- Example: Why Business Failure Is Powerful. I highlighted my own take on nearly going out of business back in 2011 and the lessons it taught. You can’t stand by a ‘fail fast’ message if you haven’t looked desperate times head on with a sense of fear and anxiety.
ASPIRES – Whatever you create, you have to stand for something. For instance, everything that you see on this blog is intended to help others recognise that they can build a far stronger audience than they have ever done before without relentlessly borrowing audience from somewhere else via content driven/owned media approach. There is no point in creating something if it isn’t reaching to become better at what you aspire to be (and a ‘proud to have been selected as a finalist’ article does not count).
- Example: Understanding what your audience wants affects what gets shared. A 2016 study from the Journal of Consumer Research highlighted that when people find content (not sent to them by someone else), they associate the content with themselves.
CHANGE – A goal has to inspire behavioural change in someone else. Lets look at it another way, even change within yourself and acknowledgement that what you create is also part of a continuous learning curve. From the blogs that I write to the podcasts that I am part of, all involve an element of work beforehand. Research is learning, writing is teaching. If you can impart some knowledge that alters someone else’s approach, that is a huge driver for being seen as providing value.
- Example: The one word you stand for. This was intended to help others find the one word they believe in that then opens a whole field to explore. As a tip you can’t use adjectives (describing words). Describing the benefit of a product ie. we’re unique, challenging, affordable, means you are slipping back into old habits of describing the value of a product.
TOPICAL – This is bringing what’s happening in the big wide world into context with what you do. 2016 has been a pretty eventful year and from people wearing Chewbacca masks, PokemonGo and the referendum, this has provided an abundance of topics that have a wider alignment that’s brings us all together.
- Example: Failing to know you audience and the marginalised UK. This article highlighted that everything we create has to have the intention to make someone else’s life easier, better, more rewarding. The June referendum represents why the remain side completely forgot to address their target audience.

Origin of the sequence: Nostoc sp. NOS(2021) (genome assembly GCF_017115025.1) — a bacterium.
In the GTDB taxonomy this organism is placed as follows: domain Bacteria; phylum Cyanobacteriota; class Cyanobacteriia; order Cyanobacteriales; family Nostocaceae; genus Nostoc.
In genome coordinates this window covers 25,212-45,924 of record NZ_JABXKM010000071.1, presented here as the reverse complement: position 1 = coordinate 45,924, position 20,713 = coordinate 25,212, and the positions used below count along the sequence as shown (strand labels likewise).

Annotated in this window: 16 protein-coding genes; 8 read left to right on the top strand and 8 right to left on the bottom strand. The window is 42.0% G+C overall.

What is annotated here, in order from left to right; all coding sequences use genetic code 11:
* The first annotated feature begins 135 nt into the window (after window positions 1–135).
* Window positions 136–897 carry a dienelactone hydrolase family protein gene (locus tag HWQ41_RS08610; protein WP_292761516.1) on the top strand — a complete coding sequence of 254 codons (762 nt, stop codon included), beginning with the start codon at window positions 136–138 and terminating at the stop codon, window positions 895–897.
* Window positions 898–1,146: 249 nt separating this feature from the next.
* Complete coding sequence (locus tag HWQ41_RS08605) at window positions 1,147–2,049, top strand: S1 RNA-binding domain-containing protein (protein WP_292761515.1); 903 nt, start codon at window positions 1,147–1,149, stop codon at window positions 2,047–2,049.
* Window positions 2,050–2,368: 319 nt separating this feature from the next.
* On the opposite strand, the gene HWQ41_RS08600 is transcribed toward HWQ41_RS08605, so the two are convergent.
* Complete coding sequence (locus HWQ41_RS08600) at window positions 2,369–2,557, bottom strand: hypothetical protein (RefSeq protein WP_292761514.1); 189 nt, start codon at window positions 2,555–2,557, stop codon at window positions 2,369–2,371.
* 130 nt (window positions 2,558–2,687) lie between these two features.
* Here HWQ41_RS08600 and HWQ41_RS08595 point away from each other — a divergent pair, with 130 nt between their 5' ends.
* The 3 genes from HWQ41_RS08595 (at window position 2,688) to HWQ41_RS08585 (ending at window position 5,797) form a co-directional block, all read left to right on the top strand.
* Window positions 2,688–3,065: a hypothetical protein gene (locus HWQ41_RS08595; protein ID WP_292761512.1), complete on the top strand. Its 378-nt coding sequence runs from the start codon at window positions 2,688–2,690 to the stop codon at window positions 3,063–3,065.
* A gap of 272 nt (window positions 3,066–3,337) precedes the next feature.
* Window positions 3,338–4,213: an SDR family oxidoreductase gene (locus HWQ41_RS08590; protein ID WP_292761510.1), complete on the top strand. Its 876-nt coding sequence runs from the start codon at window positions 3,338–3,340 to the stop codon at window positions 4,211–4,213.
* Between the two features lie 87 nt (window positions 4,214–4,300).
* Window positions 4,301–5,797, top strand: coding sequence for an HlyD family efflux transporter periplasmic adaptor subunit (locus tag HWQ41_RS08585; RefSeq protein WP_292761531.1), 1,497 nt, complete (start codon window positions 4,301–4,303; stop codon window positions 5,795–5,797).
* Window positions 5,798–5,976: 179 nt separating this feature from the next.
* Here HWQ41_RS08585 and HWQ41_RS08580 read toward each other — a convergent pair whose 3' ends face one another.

OPINION – An opinion means nothing unless it is backed up by experience or fact. The problem with an opinion is that everyone has one. Whilst it is sometimes a bit too easy in saying ‘I believe,’ if there is something to grab hold of, then an opinion is what helps shape your voice.
- Example: Why do people jump on any old s***. No one can build a foundation when they constantly chase. The reason people do this is because they are constantly distracted, a case of not focusing on the things we should be focusing on.
RESPONSIVE – Learning is a continuous process. Being responsive is about tuning into your audience and what they want and then having the ability to shape. If you’re audience are distant from ’15 ways to…’ then don’t go there. Your opportunity is to create yourself as a destination and for others and recognised as having the ability to listen and serve.
- Example: Influencer marketing and the one word that kicks it all off. A number of people have asked me how people agreed to be part of the Talking Content Marketing project, in order to look at a similar interview format themselves. What I did was go to people I have interviewed and asked them why they agreed. The short answer is, I stepped up and asked them.
That’s the REACTOR approach by providing a framework to create content. By breaking things down, you are in a better position to have longevity of content and not come to a dead end in three months.
Lets Round Up
The REACTOR framework is broken down to what I have learnt, what connects and what I want to say.
It will never work to stick to a blanket, one size fits all, tell everyone, everything about your industry approach.
It is time to recognise that the people we create content for are not a homogenous mass. They are individuals who are coming out of an age of mass media and mass production. Today we all have an abundance of choice.
If you want to be someone, you can’t create something for everyone. When you break things down, you recognise that everyone’s needs are different, it’s a case of discovering the topic areas that resonate the most. If you can tap into a space and lean into it, you start to find the time, the energy and the resources. Not everyone one has heard your version of the marketplace you are in.